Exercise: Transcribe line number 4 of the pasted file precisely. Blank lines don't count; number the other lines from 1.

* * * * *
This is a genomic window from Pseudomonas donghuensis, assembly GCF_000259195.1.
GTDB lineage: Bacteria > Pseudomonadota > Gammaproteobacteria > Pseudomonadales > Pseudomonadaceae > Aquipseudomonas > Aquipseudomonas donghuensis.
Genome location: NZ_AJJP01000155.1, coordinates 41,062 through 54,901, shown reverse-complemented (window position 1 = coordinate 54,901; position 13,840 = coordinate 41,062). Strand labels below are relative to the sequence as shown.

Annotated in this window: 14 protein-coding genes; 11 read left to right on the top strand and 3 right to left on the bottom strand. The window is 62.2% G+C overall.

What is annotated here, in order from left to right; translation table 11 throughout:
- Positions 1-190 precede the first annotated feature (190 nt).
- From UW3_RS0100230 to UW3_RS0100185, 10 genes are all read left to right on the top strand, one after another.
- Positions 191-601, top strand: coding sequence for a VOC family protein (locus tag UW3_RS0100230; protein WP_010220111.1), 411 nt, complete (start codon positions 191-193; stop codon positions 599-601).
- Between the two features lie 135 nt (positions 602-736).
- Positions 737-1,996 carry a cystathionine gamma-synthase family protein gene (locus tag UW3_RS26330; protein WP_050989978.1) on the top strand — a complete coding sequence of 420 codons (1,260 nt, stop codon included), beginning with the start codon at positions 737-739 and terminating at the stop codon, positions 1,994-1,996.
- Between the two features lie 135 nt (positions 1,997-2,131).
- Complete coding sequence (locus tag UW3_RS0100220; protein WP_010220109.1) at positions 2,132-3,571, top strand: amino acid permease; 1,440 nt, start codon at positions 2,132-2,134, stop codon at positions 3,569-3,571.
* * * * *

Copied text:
Annotated in this window: 14 protein-coding genes; 11 read left to right on the top strand and 3 right to left on the bottom strand. The window is 62.2% G+C overall.